If you've ever had a near-miss with a commercial truck -- perhaps a frighteningly close lane change or what you were certain would be a rear-end collision -- you may have considered how deadly these extra-large vehicles can be. Some recent statistics suggest that drivers should be increasingly aware of the potential for an accident.
According to a recent report released by the Federal Motor Carrier Safety Administration, the number of fatal truck accidents decreased in 2014 by approximately 5 percent. While this is certainly a positive, the report also showed that truck accident-related injuries increased significantly -- 21 percent. While it may seem odd at first that fatalities decreased while injuries increased, there are several possible factors behind this surprising trend.
One possible reason is that the statistics were based on accident data from 2014, which was the first full year that the FMCSA's 34-hour restart regulations were in effect. The regulations specify that the 34-hour restart can only be used once a week, and at least two of the rest periods must be during the hours of 1 a.m. and 5 a.m. According to the vice president of the American Transportation Research Institute, this means that more trucks are driving during daytime hours, including peak traffic times such as rush hour.
This could account for the increase in injury crashes because more drivers are on the road and potentially in the path of a wayward semitrailer. This change also means that trucks may often be going at a much slower rate of speed than they were during the night hours. For example, a truck driving at night on a relatively empty highway may be traveling at an average of 55 mph. However, when that same truck is in operation during daytime, rush hour traffic, the speed can go as low as 5 to 10 mph, significantly increasing the odds of the other driver surviving the accident.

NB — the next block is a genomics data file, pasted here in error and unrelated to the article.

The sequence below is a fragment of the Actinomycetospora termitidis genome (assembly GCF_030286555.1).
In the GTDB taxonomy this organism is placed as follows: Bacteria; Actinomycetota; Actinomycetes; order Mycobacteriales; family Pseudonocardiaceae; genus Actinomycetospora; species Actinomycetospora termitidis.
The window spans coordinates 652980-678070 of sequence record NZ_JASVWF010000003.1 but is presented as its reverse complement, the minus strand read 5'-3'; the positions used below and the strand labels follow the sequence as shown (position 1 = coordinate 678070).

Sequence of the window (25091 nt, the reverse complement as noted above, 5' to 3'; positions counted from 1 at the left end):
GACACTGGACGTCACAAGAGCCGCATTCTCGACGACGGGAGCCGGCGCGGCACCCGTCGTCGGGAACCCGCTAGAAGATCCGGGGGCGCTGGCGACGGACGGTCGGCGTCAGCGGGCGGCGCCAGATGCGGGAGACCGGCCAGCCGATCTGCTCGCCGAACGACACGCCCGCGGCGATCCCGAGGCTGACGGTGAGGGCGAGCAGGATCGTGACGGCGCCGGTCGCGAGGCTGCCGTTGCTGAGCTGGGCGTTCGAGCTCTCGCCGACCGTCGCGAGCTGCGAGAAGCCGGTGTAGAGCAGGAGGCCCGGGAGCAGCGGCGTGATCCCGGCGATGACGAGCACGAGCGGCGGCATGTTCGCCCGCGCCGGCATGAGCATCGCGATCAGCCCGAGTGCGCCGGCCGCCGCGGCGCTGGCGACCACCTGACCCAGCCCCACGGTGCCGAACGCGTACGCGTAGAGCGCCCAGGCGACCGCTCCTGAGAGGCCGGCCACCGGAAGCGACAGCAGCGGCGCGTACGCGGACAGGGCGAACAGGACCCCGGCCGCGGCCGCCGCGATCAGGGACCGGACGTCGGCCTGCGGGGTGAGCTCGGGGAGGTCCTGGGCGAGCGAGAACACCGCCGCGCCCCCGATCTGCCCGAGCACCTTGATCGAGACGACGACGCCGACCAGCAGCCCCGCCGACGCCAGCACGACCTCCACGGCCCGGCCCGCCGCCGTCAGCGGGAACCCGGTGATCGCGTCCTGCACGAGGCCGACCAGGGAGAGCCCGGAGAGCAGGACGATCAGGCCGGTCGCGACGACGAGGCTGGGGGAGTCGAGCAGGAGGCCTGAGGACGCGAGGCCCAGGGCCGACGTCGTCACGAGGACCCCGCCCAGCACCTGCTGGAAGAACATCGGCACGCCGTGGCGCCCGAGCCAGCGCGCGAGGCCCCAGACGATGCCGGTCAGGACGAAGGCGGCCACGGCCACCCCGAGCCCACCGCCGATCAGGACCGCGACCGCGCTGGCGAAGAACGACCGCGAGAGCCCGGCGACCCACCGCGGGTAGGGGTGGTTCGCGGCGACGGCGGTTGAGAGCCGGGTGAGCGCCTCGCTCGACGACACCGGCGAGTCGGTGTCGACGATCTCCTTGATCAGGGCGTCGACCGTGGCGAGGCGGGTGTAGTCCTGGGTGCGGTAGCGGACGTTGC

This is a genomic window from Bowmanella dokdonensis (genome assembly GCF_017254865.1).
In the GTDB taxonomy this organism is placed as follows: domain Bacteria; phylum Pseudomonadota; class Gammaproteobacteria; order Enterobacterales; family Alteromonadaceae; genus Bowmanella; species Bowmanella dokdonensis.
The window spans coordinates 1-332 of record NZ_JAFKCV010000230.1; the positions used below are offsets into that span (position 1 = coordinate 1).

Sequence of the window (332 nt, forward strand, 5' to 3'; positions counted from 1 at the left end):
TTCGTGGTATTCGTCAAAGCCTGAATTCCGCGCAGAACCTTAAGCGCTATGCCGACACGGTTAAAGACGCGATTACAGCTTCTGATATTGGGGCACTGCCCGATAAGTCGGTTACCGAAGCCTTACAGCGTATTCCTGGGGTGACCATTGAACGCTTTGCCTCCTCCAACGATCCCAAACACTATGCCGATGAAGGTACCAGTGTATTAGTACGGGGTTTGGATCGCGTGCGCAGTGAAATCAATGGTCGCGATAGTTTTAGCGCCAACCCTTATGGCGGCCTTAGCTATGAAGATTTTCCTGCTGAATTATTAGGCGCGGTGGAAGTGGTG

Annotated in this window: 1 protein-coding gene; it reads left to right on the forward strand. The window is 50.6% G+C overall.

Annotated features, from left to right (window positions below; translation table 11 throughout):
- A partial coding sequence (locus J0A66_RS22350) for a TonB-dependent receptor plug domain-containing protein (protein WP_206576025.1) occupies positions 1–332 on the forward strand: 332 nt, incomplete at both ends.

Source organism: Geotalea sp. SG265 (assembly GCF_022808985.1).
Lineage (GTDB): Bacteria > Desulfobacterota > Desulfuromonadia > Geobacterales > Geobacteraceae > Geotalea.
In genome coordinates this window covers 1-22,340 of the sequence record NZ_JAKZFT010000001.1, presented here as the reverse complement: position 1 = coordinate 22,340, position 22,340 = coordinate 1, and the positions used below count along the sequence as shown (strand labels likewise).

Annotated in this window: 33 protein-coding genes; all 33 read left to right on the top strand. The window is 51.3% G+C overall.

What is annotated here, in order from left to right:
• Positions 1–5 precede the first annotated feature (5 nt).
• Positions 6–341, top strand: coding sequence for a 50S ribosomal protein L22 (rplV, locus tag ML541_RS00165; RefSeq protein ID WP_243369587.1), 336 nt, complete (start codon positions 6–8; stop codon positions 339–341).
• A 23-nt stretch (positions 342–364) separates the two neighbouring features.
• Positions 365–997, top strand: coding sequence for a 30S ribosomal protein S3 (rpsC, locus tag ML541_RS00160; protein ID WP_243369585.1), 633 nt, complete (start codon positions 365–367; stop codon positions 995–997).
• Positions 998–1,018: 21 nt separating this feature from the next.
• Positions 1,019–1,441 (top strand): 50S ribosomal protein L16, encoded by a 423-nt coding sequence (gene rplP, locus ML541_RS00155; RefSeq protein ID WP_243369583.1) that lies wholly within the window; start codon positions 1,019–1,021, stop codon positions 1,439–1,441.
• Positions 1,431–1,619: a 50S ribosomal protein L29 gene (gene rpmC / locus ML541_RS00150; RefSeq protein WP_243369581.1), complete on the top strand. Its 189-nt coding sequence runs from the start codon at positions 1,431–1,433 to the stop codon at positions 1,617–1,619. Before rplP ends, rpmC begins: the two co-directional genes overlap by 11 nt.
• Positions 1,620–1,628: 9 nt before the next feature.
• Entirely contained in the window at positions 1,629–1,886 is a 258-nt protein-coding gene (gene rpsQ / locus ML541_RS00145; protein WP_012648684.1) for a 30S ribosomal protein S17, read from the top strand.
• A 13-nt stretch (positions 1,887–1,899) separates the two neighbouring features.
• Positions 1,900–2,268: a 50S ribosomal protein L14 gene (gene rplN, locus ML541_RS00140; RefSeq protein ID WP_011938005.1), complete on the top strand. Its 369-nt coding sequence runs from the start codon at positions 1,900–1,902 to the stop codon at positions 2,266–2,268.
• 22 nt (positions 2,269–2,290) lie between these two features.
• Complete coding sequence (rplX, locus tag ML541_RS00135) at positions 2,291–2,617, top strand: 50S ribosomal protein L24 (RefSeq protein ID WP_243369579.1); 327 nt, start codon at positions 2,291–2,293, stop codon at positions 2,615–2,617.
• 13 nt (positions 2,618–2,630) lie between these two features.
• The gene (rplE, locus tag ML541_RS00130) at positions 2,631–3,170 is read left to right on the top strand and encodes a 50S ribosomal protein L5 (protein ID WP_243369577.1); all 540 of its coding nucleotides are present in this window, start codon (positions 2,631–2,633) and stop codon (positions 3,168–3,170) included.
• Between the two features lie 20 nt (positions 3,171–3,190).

Another possible reason for the decline in fatalities is that trucks are continually being redesigned and outfitted with the latest technology in an effort to make them safer. According to an FMCSA spokesperson, relatively new options such as automatic emergency breaking, lane departure monitoring, electronic stability control and forward collision warning all help decrease the severity of trucking accidents, making previously would-be fatal accidents survivable. Overall increasing congestion on highways -- resulting in lower speeds -- and the continued decrease in the average length of a haul may also have contributed to the decrease in fatalities.
However, statistics matter very little when it is you or someone you love who has been injured or killed in a truck accident. The size and weight of the trucks means even a slow-speed accident can be very serious for the other driver. Dealing with trucking companies and insurance firms can be extremely difficult in the best of circumstances, let alone when you are trying to recover from a serious accident. At Grimes & Fertitta, we can help you with the legal aspects of your situation so you can focus on healing and moving forward.